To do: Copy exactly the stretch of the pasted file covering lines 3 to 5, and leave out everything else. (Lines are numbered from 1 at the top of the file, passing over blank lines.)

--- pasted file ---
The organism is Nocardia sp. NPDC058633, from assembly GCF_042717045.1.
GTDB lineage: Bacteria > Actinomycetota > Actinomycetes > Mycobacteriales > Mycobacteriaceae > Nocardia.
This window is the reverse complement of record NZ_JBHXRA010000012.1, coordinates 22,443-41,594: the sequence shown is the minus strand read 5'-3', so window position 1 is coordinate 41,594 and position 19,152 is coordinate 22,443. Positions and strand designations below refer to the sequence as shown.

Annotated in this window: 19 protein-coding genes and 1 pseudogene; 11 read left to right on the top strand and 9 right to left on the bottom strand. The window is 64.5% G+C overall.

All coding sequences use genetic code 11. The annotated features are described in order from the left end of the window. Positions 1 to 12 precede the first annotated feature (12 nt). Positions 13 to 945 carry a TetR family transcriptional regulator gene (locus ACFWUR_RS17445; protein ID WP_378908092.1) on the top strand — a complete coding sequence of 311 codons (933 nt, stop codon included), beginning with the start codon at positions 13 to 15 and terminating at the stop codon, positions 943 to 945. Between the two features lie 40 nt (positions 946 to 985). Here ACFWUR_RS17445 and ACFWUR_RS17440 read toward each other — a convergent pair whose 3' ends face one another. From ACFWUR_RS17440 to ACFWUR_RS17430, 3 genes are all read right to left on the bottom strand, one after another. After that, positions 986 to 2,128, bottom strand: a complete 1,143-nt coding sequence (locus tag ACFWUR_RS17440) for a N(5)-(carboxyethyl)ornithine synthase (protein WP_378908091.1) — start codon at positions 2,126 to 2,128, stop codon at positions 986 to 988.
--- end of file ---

This window is the reverse complement of record NZ_JBHXRA010000012.1, coordinates 22,443-41,594: the sequence shown is the minus strand read 5'-3', so window position 1 is coordinate 41,594 and position 19,152 is coordinate 22,443. Positions and strand designations below refer to the sequence as shown.

Annotated in this window: 19 protein-coding genes and 1 pseudogene; 11 read left to right on the top strand and 9 right to left on the bottom strand. The window is 64.5% G+C overall.

All coding sequences use genetic code 11. The annotated features are described in order from the left end of the window. Positions 1 to 12 precede the first annotated feature (12 nt). Positions 13 to 945 carry a TetR family transcriptional regulator gene (locus ACFWUR_RS17445; protein ID WP_378908092.1) on the top strand — a complete coding sequence of 311 codons (933 nt, stop codon included), beginning with the start codon at positions 13 to 15 and terminating at the stop codon, positions 943 to 945. Between the two features lie 40 nt (positions 946 to 985). Here ACFWUR_RS17445 and ACFWUR_RS17440 read toward each other — a convergent pair whose 3' ends face one another. From ACFWUR_RS17440 to ACFWUR_RS17430, 3 genes are all read right to left on the bottom strand, one after another. After that, positions 986 to 2,128, bottom strand: a complete 1,143-nt coding sequence (locus tag ACFWUR_RS17440) for a N(5)-(carboxyethyl)ornithine synthase (protein WP_378908091.1) — start codon at positions 2,126 to 2,128, stop codon at positions 986 to 988.